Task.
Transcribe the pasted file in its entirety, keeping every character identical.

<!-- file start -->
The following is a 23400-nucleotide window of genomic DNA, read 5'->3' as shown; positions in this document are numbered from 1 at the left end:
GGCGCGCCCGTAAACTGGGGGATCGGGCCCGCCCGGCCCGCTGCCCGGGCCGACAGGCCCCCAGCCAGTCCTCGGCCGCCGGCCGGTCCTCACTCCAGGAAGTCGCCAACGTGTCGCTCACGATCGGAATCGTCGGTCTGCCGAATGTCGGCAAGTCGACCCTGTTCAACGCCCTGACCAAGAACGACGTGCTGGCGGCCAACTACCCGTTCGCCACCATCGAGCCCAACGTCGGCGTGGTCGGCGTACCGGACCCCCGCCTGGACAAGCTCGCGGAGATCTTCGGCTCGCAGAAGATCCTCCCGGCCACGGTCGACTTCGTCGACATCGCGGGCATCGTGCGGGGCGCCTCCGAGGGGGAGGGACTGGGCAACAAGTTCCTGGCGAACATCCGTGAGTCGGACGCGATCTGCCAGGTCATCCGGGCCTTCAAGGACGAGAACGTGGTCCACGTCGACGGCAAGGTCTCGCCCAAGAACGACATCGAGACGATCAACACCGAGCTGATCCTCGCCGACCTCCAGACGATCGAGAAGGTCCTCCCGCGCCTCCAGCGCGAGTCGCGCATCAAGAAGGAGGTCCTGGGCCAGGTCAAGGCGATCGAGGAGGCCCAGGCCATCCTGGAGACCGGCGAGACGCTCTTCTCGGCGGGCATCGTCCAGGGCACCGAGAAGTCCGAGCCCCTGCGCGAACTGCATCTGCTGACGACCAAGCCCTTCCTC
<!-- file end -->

The following is a 23400-nucleotide window of genomic DNA, read 5'->3' as shown; positions in this document are numbered from 1 at the left end:
GGCGCGCCCGTAAACTGGGGGATCGGGCCCGCCCGGCCCGCTGCCCGGGCCGACAGGCCCCCAGCCAGTCCTCGGCCGCCGGCCGGTCCTCACTCCAGGAAGTCGCCAACGTGTCGCTCACGATCGGAATCGTCGGTCTGCCGAATGTCGGCAAGTCGACCCTGTTCAACGCCCTGACCAAGAACGACGTGCTGGCGGCCAACTACCCGTTCGCCACCATCGAGCCCAACGTCGGCGTGGTCGGCGTACCGGACCCCCGCCTGGACAAGCTCGCGGAGATCTTCGGCTCGCAGAAGATCCTCCCGGCCACGGTCGACTTCGTCGACATCGCGGGCATCGTGCGGGGCGCCTCCGAGGGGGAGGGACTGGGCAACAAGTTCCTGGCGAACATCCGTGAGTCGGACGCGATCTGCCAGGTCATCCGGGCCTTCAAGGACGAGAACGTGGTCCACGTCGACGGCAAGGTCTCGCCCAAGAACGACATCGAGACGATCAACACCGAGCTGATCCTCGCCGACCTCCAGACGATCGAGAAGGTCCTCCCGCGCCTCCAGCGCGAGTCGCGCATCAAGAAGGAGGTCCTGGGCCAGGTCAAGGCGATCGAGGAGGCCCAGGCCATCCTGGAGACCGGCGAGACGCTCTTCTCGGCGGGCATCGTCCAGGGCACCGAGAAGTCCGAGCCCCTGCGCGAACTGCATCTGCTGACGACCAAGCCCTTCCTC